Premier Says There is No Room for Argument on Territories’ Policy
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Premier Says There is No Room for Argument on Territories’ Policy

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Premier Golda Melr declared today, In an apparent response to Defense Minister Moshe Dayan’s complaint that Israeli activity in the administered areas has been inadequate, that “everyone in the Labor Party agrees that more should be done” and that there were no differences of opinion on the issue in her party.

She made the statement in an interview broad cast on the army broadcasting station. The statement also was published in morning newspapers. Dayan had threatened, in a speech last Tuesday, that he might leave the Labor Party in the October elections if a clear program for action in the territories was not adopted for the coming four years.

Asserting that the government had already done “a great deal” in the territories, Mrs. Meir said she saw “no room for an argument over policy in the territories since we really do not have two sides to this debate entrenched behind barricades” She added that “nobody suggests there could be a revolution overnight on this issue.”


Mrs. Meir described the position of Egyptian President Anwar Sadat as weakening, and asserted that if Sadat thought he could benefit from a “military adventure,” he would have attacked Israel some time ago. She said Sadat did not fear a United States veto in the United Nations Security Council but he realized that if Egypt started hostilities, it would suffer a major defeat.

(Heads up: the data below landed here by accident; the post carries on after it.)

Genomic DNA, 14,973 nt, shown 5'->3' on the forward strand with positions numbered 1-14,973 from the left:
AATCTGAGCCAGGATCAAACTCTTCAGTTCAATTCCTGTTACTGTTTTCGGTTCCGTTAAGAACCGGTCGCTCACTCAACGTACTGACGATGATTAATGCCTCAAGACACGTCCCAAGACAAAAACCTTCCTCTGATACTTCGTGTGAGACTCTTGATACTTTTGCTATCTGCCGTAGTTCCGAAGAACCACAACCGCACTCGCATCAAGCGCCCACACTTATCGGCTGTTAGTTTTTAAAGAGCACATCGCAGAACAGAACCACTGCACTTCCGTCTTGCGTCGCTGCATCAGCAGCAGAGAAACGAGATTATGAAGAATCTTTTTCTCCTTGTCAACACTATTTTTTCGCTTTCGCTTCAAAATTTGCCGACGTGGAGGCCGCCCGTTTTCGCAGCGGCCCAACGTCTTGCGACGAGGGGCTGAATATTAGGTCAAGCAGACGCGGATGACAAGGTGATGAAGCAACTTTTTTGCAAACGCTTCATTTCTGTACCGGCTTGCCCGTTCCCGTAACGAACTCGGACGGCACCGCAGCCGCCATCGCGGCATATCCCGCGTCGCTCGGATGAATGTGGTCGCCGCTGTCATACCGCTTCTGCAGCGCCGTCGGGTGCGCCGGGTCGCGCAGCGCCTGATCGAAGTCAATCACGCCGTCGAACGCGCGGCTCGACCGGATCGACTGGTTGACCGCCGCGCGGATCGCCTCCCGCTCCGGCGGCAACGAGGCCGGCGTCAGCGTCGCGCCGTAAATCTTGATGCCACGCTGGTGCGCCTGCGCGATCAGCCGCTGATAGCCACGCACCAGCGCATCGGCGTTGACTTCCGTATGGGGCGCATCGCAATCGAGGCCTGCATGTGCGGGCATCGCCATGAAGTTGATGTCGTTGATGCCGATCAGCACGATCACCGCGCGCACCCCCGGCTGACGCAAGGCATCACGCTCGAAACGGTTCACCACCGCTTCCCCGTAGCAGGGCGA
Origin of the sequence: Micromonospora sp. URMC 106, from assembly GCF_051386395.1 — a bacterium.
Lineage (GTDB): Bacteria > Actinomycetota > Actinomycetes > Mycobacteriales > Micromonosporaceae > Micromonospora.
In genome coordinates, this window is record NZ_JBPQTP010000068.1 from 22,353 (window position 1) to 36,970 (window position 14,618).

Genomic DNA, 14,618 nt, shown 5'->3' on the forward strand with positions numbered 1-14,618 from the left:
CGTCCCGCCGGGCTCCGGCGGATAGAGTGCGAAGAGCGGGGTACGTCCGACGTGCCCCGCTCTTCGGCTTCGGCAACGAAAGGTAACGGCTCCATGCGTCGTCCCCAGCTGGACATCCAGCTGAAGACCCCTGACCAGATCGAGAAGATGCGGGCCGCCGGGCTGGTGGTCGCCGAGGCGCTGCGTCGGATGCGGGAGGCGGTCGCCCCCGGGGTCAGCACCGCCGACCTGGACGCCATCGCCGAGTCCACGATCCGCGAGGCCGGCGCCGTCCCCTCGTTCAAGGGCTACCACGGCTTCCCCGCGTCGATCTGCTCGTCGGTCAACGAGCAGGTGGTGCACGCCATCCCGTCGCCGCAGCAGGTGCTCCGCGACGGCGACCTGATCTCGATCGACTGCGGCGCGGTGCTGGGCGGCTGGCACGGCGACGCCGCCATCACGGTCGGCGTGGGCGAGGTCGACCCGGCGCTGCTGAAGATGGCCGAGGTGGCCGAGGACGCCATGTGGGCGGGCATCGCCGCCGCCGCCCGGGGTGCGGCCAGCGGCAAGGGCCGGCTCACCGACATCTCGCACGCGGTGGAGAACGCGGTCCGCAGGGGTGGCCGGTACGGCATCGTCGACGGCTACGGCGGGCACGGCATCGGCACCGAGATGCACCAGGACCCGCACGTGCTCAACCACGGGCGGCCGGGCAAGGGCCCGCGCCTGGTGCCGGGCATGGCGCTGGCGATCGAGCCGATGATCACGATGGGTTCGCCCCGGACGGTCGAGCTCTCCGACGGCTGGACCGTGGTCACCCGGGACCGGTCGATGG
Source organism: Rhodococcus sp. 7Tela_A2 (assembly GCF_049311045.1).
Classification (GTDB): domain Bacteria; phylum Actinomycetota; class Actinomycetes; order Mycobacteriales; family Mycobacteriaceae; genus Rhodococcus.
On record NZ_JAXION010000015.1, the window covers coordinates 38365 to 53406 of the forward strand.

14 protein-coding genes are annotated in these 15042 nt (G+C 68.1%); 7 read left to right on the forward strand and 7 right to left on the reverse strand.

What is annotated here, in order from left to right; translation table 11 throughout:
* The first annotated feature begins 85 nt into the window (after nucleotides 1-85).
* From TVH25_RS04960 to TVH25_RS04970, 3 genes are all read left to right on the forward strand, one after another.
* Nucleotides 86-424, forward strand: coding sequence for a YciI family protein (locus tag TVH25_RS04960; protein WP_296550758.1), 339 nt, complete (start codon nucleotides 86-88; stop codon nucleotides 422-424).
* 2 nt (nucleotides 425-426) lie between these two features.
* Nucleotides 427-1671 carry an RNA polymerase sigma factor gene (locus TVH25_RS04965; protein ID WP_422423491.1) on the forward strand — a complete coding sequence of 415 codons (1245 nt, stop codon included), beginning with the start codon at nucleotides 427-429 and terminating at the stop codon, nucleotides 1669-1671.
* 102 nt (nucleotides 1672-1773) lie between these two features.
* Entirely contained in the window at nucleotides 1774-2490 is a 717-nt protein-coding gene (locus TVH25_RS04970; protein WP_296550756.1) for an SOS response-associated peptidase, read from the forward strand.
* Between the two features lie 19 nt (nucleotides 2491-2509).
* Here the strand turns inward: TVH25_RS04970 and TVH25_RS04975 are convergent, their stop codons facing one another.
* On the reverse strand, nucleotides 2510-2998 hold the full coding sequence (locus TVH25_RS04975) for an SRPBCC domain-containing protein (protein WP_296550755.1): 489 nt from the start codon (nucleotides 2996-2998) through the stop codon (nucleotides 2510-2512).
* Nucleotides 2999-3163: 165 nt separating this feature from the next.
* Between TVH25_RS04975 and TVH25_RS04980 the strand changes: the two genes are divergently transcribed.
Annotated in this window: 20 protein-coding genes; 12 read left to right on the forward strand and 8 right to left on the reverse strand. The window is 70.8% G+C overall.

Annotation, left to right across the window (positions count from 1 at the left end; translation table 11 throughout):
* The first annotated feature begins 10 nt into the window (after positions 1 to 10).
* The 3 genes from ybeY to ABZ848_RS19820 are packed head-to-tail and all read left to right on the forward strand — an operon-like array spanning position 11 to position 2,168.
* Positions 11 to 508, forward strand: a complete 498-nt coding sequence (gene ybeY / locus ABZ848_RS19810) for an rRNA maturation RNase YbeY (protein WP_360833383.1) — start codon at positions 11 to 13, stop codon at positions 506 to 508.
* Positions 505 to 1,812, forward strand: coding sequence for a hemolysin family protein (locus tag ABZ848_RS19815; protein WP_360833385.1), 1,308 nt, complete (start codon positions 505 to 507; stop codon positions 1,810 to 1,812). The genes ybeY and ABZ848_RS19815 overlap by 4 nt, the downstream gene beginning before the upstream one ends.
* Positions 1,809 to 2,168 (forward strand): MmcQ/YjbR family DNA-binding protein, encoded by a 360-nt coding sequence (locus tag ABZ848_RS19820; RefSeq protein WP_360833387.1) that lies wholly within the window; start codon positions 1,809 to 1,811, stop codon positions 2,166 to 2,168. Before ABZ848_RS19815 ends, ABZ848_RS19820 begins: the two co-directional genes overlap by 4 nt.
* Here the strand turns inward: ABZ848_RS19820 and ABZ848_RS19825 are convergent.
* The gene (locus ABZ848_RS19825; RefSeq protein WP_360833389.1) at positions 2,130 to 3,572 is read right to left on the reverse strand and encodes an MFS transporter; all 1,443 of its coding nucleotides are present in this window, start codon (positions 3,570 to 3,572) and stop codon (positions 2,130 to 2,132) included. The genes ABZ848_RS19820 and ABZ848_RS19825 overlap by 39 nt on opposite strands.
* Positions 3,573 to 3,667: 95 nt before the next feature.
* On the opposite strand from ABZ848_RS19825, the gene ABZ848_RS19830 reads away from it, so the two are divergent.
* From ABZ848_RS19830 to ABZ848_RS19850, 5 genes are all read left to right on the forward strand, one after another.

She praised the U.S. for having been “consistent” in its policy in casting one of its rare vetoes last Thursday against a resolution offered at the end of a special debate in the Council on the Middle East which criticized Israel for its continued occupation of the Arab territories. She said those countries which voted for the resolution had shown their “isolation from common sense.”

Referring to the recent incident involving a clash between Georgian Jews and Ashdod port officials, Mrs. Meir said the incident was resolved when an amicable settlement was reached. Some 40 Georgian Jews hired, according to port officials, on a temporary basis, were discharged, leading to a physical clash between Georgian Jews and police The government finally agreed to find other jobs for the unemployed Georgian Jews.

Mrs. Meir warned that the Ashdod situation should not be considered as proof that anyone staging such an incident will win. She said the Ashdod settlement was arranged “on the merit of the situation of that day.”

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